Tag Archives: cellphone

everything is remix pt. 2

In West Africa, as mentioned every so often here, cellphones are far more important than television in media diffusion and consumption. Videos are traded, like sound – from short comedic clips to full length movies. But amongst the plethora of video, nothing stands out like the remix. Using pre-existing sequences, new audio is dubbed in a voice over to give a new context. This is of particular relevance in a country like Mali, with 13 national languages where these unofficial channels allow and ensure propagation. For example, the 1928 silent Charlie Chaplin film “The Circus”, here given an audio voice in Bambara. Or Tom and Jerry – in Tamashek.

Interesting, the platform has yet to be adapted with any design. Much like the inception of Youtube, before its servers were crowded with ad campaigns fighting for page views, the video remixes of the network have little utility are purpose besides amusement. Anonymous montages, their narrators float through the networks, flung out into the void with innocent jokes and distractions – led by the desire to create for the sake of creating.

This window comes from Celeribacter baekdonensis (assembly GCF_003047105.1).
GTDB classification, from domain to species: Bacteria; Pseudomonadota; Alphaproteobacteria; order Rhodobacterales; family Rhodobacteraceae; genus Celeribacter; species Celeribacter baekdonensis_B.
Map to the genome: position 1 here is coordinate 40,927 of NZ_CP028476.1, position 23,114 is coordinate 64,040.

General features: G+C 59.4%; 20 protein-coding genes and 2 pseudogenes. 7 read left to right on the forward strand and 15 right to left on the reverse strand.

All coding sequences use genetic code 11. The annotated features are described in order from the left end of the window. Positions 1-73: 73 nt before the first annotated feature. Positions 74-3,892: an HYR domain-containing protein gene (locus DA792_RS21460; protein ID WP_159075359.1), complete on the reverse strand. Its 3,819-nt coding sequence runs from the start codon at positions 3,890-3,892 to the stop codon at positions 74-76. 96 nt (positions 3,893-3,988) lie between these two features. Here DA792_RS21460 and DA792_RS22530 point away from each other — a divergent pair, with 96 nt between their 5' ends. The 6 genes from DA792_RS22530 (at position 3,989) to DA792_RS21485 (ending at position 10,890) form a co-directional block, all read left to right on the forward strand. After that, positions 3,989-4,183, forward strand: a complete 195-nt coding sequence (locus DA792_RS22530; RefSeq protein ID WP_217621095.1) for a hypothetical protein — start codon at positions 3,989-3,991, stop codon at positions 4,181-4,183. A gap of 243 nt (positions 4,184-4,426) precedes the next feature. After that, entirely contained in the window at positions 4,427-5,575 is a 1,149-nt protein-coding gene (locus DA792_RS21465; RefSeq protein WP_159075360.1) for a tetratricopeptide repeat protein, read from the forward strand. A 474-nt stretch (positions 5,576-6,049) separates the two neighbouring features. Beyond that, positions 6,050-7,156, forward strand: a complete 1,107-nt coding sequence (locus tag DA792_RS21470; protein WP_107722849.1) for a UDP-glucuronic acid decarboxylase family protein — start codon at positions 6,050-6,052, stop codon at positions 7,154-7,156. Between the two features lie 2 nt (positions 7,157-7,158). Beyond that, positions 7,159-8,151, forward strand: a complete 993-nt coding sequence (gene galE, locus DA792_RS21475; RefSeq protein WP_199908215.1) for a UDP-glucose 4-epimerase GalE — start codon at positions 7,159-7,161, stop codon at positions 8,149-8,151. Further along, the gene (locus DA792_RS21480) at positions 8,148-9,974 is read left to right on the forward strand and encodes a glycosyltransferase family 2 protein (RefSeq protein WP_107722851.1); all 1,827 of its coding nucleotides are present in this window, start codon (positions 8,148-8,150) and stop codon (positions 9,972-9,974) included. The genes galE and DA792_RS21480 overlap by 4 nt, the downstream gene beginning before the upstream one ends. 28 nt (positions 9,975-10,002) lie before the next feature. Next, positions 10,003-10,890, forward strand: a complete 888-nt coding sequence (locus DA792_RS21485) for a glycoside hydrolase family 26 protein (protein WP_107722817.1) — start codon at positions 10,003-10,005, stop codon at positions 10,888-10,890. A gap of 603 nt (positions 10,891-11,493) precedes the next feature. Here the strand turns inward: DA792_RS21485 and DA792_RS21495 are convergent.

The viral effect of video on cellphones offers some potential ideas. Besides the more nefarious capitalist exploitations, the network could very well be hijacked to spread another sort of message. There has yet to be a single public service announcement by any international NGO on cellphone video – even as untold capital is poured into old media such as radio and television. As generations gather around the glow of cellphone screens watching the latest clip on a phone, it begs the question of when infastructure will adapt to the new media model, to utilize this underutilized and unseen medium. Perhaps it’s time to embrace the remix.

don’t silence your cellphones.





.